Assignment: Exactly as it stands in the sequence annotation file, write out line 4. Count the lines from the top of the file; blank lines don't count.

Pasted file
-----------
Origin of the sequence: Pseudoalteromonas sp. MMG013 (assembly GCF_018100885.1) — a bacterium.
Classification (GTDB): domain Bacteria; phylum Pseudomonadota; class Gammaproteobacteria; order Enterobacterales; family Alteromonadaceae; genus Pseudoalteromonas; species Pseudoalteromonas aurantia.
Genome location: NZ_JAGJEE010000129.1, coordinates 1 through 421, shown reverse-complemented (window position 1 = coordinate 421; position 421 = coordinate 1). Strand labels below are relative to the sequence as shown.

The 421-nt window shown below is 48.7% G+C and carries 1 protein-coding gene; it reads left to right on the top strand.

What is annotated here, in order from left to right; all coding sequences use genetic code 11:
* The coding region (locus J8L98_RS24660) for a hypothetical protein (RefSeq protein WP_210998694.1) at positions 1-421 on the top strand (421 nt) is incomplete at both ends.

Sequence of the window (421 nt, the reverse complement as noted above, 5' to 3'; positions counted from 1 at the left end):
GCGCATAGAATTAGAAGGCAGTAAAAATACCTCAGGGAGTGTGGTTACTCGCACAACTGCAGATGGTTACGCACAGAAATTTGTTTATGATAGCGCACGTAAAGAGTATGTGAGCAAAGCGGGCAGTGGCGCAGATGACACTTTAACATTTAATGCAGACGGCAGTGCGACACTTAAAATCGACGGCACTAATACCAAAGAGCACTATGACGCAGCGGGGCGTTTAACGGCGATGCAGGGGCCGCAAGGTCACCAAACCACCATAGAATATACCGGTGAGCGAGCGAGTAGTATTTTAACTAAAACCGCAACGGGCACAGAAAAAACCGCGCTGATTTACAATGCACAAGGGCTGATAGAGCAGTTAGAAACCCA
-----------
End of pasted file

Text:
The 421-nt window shown below is 48.7% G+C and carries 1 protein-coding gene; it reads left to right on the top strand.